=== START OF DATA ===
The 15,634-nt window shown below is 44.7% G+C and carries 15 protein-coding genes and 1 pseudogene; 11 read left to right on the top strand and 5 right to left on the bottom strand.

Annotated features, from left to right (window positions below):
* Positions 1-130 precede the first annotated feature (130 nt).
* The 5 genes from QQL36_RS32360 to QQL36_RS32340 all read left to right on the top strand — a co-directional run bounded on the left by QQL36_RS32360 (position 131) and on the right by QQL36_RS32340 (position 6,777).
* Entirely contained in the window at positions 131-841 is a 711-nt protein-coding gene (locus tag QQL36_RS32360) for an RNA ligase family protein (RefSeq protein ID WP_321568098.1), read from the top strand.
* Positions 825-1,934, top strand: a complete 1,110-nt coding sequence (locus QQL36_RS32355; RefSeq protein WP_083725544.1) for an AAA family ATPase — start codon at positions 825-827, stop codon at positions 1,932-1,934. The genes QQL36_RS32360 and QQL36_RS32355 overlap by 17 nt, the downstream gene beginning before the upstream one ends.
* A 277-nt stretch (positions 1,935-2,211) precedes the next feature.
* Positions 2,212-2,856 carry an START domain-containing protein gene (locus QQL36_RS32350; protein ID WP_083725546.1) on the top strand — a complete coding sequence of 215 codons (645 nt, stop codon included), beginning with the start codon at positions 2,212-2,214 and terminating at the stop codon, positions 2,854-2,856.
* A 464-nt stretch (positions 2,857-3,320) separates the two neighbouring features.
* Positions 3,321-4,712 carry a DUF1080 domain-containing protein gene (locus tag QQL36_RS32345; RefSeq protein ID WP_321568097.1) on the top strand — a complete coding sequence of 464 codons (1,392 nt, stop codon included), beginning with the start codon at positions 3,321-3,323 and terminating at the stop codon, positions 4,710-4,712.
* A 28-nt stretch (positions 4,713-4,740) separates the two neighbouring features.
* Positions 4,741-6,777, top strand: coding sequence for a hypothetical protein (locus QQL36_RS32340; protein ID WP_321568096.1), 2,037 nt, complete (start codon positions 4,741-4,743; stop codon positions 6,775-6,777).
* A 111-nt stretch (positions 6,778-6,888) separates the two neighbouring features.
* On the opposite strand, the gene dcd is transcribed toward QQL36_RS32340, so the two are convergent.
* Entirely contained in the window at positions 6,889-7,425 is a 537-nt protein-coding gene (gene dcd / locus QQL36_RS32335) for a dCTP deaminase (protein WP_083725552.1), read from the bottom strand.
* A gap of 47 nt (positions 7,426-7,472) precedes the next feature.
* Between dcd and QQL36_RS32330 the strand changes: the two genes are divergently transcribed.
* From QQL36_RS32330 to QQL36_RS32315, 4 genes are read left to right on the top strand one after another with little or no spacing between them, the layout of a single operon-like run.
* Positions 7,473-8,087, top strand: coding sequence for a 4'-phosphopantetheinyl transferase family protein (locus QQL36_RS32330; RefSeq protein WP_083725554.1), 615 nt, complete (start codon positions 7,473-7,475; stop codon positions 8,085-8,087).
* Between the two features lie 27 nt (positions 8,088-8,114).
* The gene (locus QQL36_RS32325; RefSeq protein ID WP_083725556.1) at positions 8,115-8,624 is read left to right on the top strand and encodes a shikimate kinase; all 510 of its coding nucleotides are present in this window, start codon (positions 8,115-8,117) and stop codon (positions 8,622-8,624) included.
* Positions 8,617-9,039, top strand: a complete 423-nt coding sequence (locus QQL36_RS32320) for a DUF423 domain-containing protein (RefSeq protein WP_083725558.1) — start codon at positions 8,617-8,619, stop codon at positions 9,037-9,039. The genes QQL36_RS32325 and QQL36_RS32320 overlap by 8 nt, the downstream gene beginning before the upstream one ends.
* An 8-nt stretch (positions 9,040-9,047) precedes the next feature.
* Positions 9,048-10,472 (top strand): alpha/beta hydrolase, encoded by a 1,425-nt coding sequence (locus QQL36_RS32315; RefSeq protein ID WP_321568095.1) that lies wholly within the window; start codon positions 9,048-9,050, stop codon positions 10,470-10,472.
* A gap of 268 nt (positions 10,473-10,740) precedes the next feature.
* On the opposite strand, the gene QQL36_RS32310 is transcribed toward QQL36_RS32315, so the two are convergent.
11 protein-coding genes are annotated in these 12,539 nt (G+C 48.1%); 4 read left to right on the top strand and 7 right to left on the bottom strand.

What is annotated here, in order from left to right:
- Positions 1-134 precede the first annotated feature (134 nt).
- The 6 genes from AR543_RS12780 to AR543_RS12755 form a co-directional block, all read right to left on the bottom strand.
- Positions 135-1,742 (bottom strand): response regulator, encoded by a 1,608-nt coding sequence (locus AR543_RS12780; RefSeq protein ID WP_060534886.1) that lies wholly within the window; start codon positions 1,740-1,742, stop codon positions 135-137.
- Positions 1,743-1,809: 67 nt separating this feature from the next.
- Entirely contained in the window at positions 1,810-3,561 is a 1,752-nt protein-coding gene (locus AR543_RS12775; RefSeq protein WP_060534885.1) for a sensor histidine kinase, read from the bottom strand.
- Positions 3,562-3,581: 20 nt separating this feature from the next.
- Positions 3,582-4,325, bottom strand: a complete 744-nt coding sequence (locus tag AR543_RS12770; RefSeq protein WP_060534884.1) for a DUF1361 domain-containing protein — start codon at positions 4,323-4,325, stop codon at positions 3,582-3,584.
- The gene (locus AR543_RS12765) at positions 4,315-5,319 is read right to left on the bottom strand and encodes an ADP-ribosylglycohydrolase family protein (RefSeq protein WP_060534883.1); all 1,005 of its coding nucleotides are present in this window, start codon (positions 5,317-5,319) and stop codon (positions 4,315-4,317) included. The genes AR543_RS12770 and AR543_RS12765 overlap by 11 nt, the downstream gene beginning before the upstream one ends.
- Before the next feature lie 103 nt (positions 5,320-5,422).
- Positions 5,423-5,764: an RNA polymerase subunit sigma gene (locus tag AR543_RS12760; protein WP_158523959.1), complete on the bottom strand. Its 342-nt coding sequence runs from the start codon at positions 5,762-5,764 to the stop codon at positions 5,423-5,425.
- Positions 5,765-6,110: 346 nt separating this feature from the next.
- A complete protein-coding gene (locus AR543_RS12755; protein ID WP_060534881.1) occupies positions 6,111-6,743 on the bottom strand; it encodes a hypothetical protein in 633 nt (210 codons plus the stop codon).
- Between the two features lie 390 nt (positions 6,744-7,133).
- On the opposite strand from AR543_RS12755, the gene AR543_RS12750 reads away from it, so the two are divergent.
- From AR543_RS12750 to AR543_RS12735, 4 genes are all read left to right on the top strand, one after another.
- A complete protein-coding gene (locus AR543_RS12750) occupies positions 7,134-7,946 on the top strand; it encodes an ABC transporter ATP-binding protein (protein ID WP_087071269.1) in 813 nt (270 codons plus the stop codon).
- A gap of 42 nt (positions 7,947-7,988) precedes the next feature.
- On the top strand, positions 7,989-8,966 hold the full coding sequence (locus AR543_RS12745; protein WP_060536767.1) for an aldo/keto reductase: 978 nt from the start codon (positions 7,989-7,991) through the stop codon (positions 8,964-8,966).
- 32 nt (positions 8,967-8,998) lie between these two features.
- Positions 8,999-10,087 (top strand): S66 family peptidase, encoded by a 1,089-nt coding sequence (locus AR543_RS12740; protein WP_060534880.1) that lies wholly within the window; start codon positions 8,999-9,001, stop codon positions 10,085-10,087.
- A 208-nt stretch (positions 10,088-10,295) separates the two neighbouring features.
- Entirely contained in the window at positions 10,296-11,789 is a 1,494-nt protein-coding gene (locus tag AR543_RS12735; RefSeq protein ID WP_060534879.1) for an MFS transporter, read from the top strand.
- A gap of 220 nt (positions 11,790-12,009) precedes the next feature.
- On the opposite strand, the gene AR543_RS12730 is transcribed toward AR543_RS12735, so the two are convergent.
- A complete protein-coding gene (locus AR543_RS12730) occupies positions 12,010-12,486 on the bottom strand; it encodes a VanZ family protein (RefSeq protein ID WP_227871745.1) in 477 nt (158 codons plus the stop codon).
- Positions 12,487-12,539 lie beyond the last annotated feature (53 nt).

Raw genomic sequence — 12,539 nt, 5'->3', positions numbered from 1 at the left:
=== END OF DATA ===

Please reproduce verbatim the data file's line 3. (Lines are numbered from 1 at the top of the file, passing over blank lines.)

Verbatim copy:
* Positions 1-130 precede the first annotated feature (130 nt).